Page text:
If you wish to enter into life, keep the commandments.”
He asked him, “Which ones?”
And Jesus replied, “You shall not kill;
you shall not commit adultery;
you shall not steal;
you shall not bear false witness;
honor your father and your mother;
and you shall love your neighbor as yourself.”
The young man said to him,
“All of these I have observed. What do I still lack?”
Jesus said to him, “If you wish to be perfect, go,
sell what you have and give to the poor,
and you will have treasure in heaven.
Then come, follow me.”
When the young man heard this statement,
he went away sad,
for he had many possessions.
We have here a story of a young man who did not have that simple trust of the child which Jesus spoke about in the immediately preceding passage. (Only Matthew describes him as ‘young’.)

He was apparently a good man, an unusually good man. He asks Jesus what he needs to do in order to have eternal life. However, he seemed to be operating out of the legalistic mind with the emphasis on external actions. For Jesus what we are is more important than what we do. The man also asked about ‘eternal life’. In Matthew (and in Mark and Luke) ‘eternal life’ is really synonymous with ‘entering the Kingdom of Heaven [God]' and ‘being saved’. It is to be totally taken up into God’s world and sharing God’s understanding of life.

“Why do you ask me about what is good?” Jesus asks him. “There is One alone who is good.” This seems to be a way of telling the man that goodness is not something merely external. The real source of goodness is inside, although, of course, it will flow out to the exterior. Is it also a way of asking the man who he really thinks Jesus is?

In any case, the man is told, “If you wish to enter into life, keep the commandments.” As we have just said, to ‘enter into life’ is equivalent to entering the Kingdom. And Jesus mentions just four of the commandments, all touching on relationships with other people. And he adds, “Love your neighbour as yourself.”

The man is not satisfied. “I have kept all these. What more do I need to do?” Jesus tells him that if he wants to be perfect then he should sell off everything he has, give it to the poor and then become a disciple of Jesus.

Obviously, the man was not expecting this. He was very rich and, although he wanted to serve God, he was not prepared to separate himself from the security of his wealth. And he walked away from Jesus full of sadness. It is an example of Jesus’ words earlier on that we cannot at the same time serve God and wealth.

To be rich is not just to have a lot of money. It is to have a lot more money than others and especially to have more money than one needs in a world where there are people who do not have enough for a life of dignity. And wealth is very relative: a person close to the poverty line in Europe could be seen as very rich in a remote African or Asian village.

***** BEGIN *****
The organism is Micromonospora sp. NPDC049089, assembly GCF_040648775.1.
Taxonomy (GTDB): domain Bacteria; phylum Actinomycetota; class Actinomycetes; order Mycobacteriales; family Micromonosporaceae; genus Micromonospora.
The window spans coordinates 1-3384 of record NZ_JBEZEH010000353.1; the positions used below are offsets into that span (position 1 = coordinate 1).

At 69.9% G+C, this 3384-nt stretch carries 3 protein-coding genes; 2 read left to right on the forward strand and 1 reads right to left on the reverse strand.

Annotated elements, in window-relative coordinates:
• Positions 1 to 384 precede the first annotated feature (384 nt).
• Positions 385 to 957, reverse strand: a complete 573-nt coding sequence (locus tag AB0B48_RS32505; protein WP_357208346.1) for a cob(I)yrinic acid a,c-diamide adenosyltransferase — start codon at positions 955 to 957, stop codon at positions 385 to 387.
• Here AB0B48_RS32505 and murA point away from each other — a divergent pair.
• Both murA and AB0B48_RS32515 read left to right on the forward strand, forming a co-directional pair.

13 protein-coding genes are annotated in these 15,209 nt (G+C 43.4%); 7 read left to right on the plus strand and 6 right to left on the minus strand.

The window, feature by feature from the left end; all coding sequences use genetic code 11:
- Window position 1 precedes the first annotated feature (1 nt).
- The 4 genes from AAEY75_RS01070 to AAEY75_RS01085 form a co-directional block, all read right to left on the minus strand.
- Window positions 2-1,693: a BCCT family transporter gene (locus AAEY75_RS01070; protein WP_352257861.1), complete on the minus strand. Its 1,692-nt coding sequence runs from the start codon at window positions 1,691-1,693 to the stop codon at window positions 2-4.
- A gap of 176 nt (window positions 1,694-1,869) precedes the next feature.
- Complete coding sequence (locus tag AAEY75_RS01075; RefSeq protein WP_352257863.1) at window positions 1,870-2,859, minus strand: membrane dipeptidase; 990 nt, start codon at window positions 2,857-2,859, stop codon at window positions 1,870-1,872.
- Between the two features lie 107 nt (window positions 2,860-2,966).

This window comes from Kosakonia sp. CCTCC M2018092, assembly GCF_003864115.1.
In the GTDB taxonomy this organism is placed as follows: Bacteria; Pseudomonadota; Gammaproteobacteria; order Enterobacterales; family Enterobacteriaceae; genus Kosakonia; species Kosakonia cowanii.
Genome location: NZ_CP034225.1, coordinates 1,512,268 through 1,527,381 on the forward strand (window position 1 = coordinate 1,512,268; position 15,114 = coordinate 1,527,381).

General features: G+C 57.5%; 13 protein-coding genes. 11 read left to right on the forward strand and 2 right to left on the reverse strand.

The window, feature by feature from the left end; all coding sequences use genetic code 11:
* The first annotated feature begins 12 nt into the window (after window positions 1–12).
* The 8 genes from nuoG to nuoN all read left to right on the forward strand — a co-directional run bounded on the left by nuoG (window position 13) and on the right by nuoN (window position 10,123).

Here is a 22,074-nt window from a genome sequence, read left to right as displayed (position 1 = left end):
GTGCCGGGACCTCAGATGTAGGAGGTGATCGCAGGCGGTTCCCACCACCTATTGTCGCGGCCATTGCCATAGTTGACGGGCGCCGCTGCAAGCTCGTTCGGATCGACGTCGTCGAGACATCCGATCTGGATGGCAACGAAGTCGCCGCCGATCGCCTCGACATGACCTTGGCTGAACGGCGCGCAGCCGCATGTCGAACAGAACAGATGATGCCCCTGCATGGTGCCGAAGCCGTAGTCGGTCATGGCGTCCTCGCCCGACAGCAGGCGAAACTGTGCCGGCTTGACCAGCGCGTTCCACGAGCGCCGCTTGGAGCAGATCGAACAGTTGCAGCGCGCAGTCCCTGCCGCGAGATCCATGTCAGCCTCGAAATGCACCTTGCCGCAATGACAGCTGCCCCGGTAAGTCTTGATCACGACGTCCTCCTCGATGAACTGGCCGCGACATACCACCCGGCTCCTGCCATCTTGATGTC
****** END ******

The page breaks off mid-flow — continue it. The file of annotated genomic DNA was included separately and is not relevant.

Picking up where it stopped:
So as long as the man had to cling to his money, he could not - as he claimed to be doing - be loving his neighbour as his own self. Clearly he was not yet ready for an unconditional following of Jesus. He was not able to follow the example of Peter and Andrew, James and John who left their boats, nets and family to go and put all their security with Jesus.

Before we think that this gospel does not particularly concern us because we do not see ourselves as numbered among the rich, we should listen to what Jesus is really saying.

He touched on the one thing that the man was not ready to give up - his money and all that it brought. But, if we are honest, we will admit that we all have some things we would be very slow to let go of. Things we would not like God to ask us to give up.

It might be a good exercise today for us to ask ourselves what would be the most difficult thing for us to give up if Jesus asked us to do so. It might be some thing we own like our house, or it might be a relationship, or our job, or our health. Whatever it is, it could be coming between us and our total following of Jesus. Do the things we own really own us?

Why not ask for the strength to be ready, if called on, to give it up? Only then do we know that we are truly free and truly followers of Jesus.

One final point. This story has been used in the past as an example of someone getting a special ‘vocation’. According to this view, all are expected to keep the commandments but only some are invited to follow a ‘counsel’, such as living a life of ‘poverty’, as members of religious institutes do. It would be quite wrong to see Jesus here suggesting two levels of living the Christian life. What is said here applies to every person who wants to follow Christ. All the baptised are called to the same level of service although there are different ways of doing this.*

The Irish Jesuits